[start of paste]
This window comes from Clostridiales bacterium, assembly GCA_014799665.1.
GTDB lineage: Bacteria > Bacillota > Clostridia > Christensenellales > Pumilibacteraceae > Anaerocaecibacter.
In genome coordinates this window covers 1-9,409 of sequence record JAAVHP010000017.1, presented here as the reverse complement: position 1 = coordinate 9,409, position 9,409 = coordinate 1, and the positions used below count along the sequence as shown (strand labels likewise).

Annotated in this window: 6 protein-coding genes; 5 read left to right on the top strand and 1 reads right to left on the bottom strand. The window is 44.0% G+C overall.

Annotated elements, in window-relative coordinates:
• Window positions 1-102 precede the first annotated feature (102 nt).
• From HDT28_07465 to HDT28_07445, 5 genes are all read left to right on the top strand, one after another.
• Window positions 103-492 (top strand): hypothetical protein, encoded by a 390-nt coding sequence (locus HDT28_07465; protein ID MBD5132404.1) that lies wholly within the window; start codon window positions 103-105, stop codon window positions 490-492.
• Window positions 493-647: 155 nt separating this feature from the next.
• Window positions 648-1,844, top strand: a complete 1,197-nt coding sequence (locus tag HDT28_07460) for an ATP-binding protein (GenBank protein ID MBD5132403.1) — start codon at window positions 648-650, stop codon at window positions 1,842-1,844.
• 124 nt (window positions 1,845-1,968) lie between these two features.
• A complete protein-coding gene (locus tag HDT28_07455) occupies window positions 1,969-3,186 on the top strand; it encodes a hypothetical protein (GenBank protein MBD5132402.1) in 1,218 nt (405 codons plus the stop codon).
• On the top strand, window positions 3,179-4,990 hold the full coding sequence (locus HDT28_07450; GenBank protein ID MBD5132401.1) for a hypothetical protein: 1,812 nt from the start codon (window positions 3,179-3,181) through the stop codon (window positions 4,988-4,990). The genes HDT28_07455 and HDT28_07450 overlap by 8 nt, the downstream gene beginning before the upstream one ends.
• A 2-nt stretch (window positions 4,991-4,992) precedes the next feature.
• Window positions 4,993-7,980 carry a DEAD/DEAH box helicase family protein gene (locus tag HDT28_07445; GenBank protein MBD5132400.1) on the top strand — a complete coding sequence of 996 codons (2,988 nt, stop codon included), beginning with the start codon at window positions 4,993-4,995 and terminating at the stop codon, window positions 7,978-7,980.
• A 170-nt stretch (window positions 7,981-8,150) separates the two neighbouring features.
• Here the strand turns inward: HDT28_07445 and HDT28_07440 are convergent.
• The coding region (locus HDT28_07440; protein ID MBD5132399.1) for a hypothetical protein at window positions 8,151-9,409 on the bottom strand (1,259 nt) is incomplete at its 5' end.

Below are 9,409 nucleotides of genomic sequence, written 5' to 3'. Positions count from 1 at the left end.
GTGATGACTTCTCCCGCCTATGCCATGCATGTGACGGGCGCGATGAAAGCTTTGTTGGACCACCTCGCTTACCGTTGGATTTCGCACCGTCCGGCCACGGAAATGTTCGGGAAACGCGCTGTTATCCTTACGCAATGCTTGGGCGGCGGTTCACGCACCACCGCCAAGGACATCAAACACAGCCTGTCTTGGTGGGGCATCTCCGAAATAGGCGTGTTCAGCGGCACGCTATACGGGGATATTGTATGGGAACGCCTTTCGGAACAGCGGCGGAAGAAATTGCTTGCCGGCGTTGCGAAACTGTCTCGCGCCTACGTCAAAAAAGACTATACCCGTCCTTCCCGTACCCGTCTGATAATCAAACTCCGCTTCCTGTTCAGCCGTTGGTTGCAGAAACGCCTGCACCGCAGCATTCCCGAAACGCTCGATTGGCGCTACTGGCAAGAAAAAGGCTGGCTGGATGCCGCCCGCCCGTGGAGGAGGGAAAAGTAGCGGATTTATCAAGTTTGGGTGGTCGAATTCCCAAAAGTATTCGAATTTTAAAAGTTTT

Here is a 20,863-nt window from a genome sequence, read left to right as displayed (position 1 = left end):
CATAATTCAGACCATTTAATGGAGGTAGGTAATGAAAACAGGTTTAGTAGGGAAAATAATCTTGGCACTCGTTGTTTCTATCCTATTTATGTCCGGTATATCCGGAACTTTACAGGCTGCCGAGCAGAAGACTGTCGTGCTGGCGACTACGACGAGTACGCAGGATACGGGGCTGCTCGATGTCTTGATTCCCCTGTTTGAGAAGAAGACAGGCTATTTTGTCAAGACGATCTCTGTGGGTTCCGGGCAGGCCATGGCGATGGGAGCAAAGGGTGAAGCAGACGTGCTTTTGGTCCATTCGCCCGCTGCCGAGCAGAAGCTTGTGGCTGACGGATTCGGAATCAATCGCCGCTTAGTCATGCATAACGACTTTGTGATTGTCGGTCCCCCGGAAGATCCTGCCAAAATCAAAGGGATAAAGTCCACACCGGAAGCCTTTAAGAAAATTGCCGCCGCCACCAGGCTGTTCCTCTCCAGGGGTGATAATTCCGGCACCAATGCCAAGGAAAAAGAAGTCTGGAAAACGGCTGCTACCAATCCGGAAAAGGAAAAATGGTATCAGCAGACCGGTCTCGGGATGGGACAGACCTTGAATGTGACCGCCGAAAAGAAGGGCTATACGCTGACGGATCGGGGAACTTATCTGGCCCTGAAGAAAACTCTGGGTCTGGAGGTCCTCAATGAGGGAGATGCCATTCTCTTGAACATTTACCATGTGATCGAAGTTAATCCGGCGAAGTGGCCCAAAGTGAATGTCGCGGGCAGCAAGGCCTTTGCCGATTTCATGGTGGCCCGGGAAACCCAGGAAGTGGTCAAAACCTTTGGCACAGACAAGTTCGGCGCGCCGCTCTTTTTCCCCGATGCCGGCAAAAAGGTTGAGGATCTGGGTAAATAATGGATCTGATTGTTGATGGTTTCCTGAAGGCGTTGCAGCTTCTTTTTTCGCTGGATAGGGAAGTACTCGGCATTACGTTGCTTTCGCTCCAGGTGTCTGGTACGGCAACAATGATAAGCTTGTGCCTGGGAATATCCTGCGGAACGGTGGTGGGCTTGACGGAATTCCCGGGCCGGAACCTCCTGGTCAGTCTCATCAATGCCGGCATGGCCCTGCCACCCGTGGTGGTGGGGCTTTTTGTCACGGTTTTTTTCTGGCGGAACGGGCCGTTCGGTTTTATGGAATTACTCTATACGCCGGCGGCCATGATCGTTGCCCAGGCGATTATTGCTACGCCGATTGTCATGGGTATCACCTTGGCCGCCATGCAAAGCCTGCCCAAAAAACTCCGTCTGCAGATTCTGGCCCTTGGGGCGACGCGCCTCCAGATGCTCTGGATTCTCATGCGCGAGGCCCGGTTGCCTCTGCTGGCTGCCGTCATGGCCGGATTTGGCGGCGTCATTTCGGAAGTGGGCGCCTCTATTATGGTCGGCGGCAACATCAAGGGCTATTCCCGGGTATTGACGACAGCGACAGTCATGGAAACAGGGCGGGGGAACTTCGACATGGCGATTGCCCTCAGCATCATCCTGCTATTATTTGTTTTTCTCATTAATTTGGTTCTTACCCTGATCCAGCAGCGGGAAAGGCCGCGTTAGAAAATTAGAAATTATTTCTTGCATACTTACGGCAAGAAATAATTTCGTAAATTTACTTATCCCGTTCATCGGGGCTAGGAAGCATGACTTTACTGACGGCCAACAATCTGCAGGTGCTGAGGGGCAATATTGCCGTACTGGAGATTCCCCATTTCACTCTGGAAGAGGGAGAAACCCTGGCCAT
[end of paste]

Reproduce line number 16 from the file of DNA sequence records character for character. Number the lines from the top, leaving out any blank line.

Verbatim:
• A 170-nt stretch (window positions 7,981-8,150) separates the two neighbouring features.